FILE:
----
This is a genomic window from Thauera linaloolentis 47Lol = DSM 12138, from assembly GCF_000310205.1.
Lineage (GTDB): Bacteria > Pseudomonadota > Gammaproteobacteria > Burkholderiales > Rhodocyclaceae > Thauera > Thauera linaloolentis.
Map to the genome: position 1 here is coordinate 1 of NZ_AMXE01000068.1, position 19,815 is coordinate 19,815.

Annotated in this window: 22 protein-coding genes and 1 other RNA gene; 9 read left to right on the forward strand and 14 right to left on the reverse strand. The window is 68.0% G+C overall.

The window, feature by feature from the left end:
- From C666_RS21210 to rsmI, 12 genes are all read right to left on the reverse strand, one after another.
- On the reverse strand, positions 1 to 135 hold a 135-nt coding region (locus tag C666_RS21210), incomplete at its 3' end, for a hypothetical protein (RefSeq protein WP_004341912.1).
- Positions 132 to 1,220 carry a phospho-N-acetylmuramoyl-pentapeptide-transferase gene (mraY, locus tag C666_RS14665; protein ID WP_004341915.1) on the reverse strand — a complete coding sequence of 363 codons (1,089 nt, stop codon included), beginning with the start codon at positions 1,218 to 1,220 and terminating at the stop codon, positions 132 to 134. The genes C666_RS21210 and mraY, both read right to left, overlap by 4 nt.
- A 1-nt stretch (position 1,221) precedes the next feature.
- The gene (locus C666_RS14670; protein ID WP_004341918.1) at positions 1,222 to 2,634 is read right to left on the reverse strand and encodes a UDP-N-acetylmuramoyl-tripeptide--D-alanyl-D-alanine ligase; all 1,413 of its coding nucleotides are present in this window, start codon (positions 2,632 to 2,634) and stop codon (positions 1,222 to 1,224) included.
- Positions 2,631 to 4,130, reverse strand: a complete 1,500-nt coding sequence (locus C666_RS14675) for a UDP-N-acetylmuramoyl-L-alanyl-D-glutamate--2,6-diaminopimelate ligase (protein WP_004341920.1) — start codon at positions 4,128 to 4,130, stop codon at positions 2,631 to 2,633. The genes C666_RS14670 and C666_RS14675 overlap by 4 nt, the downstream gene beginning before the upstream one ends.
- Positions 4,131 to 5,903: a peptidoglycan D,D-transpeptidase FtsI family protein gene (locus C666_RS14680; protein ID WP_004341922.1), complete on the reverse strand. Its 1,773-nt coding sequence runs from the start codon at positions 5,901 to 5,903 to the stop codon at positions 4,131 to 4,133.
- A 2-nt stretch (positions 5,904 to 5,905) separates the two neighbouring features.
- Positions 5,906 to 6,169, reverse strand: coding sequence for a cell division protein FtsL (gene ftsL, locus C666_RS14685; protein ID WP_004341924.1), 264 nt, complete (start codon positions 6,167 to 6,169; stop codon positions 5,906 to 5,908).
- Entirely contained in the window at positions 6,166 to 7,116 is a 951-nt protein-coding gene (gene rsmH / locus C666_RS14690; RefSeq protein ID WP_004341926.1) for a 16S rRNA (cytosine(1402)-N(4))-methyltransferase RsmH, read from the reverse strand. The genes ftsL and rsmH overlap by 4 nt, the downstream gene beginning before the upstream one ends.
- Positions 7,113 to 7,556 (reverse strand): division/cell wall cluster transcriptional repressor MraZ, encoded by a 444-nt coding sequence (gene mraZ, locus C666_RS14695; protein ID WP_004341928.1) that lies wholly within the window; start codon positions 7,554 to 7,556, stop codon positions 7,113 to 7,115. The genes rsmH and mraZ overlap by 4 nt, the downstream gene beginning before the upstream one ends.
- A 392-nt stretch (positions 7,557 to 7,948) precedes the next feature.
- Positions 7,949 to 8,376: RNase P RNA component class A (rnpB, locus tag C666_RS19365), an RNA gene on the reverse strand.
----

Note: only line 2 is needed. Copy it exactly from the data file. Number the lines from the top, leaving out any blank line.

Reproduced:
Lineage (GTDB): Bacteria > Pseudomonadota > Gammaproteobacteria > Burkholderiales > Rhodocyclaceae > Thauera > Thauera linaloolentis.